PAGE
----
The tea cup is the centre of attention. All people have diverse perspectives on something that has long been thought of as a normal part of daily life. It garnered greater notice when Prime Minister Narendra Modi invited local, national, and international dignitaries, as well as regular people, to share their perspectives over tea. So much is simmering over and around the cup of happiness.
A Buddhist monk chewed tea leaves 2000 years ago to stay awake through arduous penance. Tea is thought to have grown wild. Although it is known that locals once brewed or cooked it as a vegetable dish with garlic and oil, the British introduced it to the nation in its current form on a large scale in the 19th century. The CTC quickly changed in response to climate, geography, and general culinary customs, leading to a variety of ways to prepare it. Some people want it sweet, while others prefer it with salt. The amount of milk and tea also varies depending on regional tastes.
Whatever the method of production, it controls homes and hearts, being consumed by both the elite and the ordinary. Laxman Rao, a tea dealer in New Delhi, is a fascinating illustration of how tea unites people with various interests. Rao, the author of multiple books, supports himself by selling tea. His mobile “outlet” on the sidewalk serves as a gathering place for activists and students of all colours, and the stories in his novels are based on the experiences of his customers.
similar to how strong, sweet tea with loads of milk is consumed as an afternoon meal with rotis by factory workers and rickshaw drivers while assisting people in white-collar occupations to overcome their post-lunch drowsiness. It is taken all day long as a common beverage that uplifts and unwinds, and it is available everywhere from homes to offices to college canteens to roadside stands to five-star hotels to motorways to train stations.
You can find it wherever you name it. Similar to how tea shops are the first businesses to open at dawn to accommodate early office goers and people returning exhausted from the night shift, the aroma of tea can be found wafting from the kitchen at home first thing in the morning.
What makes this mixture of boiled milk, sugary water, and tea so popular with the general public? While all tea drinkers find it to be soothing and energising, the beverage has a unique meaning for each person.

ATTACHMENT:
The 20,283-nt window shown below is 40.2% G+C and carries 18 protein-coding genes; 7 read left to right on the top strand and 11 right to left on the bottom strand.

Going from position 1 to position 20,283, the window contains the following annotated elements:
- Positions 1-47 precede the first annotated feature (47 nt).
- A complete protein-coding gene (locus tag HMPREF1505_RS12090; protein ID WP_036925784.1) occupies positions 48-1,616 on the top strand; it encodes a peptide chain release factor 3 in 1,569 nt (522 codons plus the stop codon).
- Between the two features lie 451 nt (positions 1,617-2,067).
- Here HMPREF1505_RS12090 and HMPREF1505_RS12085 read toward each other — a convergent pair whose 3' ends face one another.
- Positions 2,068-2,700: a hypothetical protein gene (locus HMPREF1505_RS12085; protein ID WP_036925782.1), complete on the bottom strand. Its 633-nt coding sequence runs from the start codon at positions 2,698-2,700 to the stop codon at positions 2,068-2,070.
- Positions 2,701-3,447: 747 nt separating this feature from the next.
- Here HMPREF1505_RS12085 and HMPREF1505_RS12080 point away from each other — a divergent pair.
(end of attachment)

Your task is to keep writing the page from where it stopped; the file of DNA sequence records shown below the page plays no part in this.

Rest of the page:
The beverage’s power extends beyond flavour and taste. Steeped and Stirred, a documentary that explores the many meanings of tea and debuted recently at PSBT’s Open Frame festival, was inspired by Shweta Ghosh’s appeal. “The goal was to gain a wider perspective on something as ordinary as tea.” The goal was to convey this information while also evoking the warmth and excitement that drinking tea genuinely provides! My passion for tea inspired me to make this film. It’s not just she, though, who is in love with tea. Watch as 90-year-old Hyderabadi Bilal Yasin describes in great detail how tea was traditionally made with care and effort to bring out its flavour and taste. She exclaims, with excitement in her eyes, “I can’t explain the joy of that procedure and the joy of drinking it in words.”
Similar emotions are expressed by Singh, the owner of Anandini Himalaya Tea, who refers to the beverage as the lifeblood of the nation, and Subudhi, who views it as a way of life and notes that it is appropriate for all times, moods, and circumstances. “The tea breaks at work give an informal context for talking about work early in the day.” The evening cup of coffee and snacks with friends, coworkers, and family take on a completely different flavour and help one unwind.
Tea has long had a specific place in gatherings where various issues are discussed. One is likely to see groups of young and elderly discussing everything from politics to foreign issues to art and culture, whether it be at modest roadside cafes in Kerala and Tamil Nadu or tea houses in Delhi, Kolkata, and Mumbai. The importance of tea and the places it creates, according to Ghosh, “may actually be a really strong social and political tool.” Middle-class and working-class people can gather at tea stalls, Indian coffee shops, and Iranian cafés to unwind or to passionately discuss and debate cultural, political, and social concerns.
Despite being extremely popular, tea has always trailed coffee in popularity. However, the trend is currently changing. Leading coffee shops, both Indian and international, took note of it right away and have since added tea choices to their menus. Not only that, Tea cafes are rapidly expanding throughout the metropolises and provide a wide range of teas, including masala, jasmine, Darjeeling, and Japanese.
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